American Osteopathic Association

Advancing the distinctive philosophy and practice of osteopathic medicine

The Sleep-Diet Connection

woman-sleeping.jpgDid you know that a lack of sleep can affect feelings of hunger? Decreased amounts of sleep cause reduced levels of protein in blood that manage the perception of feeling full and regulate appetite. So, when you don’t get enough sleep, your appetite and feeling of hunger increases. 

The National Sleep Foundation reports that the average person needs between eight to nine hours of sleep each night. However, most of Americans only get seven hours citing stress, lifestyle obstacles or sleep disorders as the primary causes for the lack of sleep. 

Tips for Good Sleep

Since a good night’s rest impacts your mental health and physical health, consider these tips to improve your sleep habits:

  • Prioritize sleep: Decide what you need to change in order to get enough sleep. For instance, make an earlier bedtime to allow for an earlier wake up.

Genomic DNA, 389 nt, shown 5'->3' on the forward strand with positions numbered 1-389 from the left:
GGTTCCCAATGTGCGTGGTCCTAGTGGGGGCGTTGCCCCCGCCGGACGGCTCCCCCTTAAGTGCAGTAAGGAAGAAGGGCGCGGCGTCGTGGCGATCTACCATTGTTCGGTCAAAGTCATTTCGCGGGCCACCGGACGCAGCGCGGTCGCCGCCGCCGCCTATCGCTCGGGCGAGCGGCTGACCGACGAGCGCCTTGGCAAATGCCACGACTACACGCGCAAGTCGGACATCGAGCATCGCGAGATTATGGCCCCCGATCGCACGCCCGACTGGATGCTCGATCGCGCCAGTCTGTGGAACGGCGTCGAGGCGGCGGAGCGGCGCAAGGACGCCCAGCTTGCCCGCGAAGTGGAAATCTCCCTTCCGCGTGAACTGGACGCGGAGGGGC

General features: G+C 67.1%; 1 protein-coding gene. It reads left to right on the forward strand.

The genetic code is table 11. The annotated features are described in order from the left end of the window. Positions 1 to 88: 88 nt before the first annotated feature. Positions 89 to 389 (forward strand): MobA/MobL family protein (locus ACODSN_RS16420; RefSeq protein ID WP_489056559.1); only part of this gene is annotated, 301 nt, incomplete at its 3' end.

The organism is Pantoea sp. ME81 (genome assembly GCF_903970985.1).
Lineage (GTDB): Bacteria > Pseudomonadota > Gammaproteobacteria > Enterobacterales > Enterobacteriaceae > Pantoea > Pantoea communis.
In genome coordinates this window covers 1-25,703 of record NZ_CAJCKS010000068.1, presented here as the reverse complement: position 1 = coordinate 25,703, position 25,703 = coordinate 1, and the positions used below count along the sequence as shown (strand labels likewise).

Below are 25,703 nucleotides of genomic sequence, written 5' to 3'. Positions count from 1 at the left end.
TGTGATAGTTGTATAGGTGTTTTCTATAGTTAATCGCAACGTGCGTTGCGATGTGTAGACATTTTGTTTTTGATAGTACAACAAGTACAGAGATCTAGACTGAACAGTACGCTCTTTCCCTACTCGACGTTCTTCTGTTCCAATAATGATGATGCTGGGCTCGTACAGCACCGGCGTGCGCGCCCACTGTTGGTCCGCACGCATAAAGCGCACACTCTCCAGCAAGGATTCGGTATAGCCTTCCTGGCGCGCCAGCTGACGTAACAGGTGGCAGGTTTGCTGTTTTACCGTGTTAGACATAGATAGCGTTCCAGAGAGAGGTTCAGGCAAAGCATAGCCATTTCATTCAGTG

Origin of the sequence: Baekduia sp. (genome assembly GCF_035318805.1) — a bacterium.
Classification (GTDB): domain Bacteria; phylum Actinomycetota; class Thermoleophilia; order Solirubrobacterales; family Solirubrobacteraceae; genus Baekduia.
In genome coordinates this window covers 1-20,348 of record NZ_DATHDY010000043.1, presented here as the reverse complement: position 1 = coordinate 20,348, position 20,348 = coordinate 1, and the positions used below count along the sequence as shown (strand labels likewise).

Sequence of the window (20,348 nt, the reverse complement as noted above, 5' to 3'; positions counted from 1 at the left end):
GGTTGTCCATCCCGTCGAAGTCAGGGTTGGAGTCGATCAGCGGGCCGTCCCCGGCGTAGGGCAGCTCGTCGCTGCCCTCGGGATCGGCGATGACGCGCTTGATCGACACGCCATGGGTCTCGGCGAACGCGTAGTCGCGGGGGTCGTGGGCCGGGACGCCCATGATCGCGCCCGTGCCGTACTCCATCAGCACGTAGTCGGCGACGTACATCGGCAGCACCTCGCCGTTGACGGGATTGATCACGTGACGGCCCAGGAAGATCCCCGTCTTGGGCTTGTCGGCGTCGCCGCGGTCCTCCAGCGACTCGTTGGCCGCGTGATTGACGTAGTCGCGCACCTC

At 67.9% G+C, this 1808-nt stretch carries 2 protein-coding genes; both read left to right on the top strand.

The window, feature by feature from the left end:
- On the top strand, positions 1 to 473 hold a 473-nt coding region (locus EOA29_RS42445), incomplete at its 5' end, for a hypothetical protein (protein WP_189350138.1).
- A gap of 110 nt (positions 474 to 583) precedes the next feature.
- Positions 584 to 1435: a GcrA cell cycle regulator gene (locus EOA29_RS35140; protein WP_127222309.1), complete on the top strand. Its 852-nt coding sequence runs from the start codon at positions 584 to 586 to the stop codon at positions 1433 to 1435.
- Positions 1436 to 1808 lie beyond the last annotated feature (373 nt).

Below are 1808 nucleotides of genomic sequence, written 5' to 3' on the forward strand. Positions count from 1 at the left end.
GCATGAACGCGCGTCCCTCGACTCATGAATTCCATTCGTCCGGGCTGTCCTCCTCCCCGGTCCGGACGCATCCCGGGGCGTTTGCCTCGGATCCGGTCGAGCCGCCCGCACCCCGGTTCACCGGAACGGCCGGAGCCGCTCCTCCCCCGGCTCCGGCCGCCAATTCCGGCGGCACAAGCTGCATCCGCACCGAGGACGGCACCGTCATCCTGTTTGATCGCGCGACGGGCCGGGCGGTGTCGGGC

• Keep it consistent: Decide on times for going to bed and waking up. On weekends, try to stay as close as you can to these times. A consistent sleep schedule allows the body to get in sync with its natural pattern.

  • Prepare your body: Don’t eat, drink, or exercise within a few hours of your bedtime. Stick to quiet, calm activities.

  • Create a bedtime ritual: Do the same things every night before going to sleep to teach your body the signals of bedtime.

  • Create a sleep sanctuary. A bedroom should be cool, quiet and dark.

  • Nap right. While a good nap can be beneficial, a nap that is too long or too close to bedtime can interfere with a regular sleep schedule.

  • Don’t replace sleep: Pills, vitamins or drinks cannot replace a good night’s sleep. Caffeine can hurt sleep if it is consumed too close to bedtime. Nicotine and alcohol also interfere with sleep.

If sleep problems continue, a visit to your physician's office might be in order. If you don't have a physician, consider a Doctor of Osteopathic Medicine, or a DO. They look beyond your symptoms to understand how lifestyle and environmental factors affect your wellbeing. They listen and partner with you to help you get healthy and stay well. They also encourage your body’s natural tendency toward self-healing.

Edited by Teresa Hubka, DO​​​​​​


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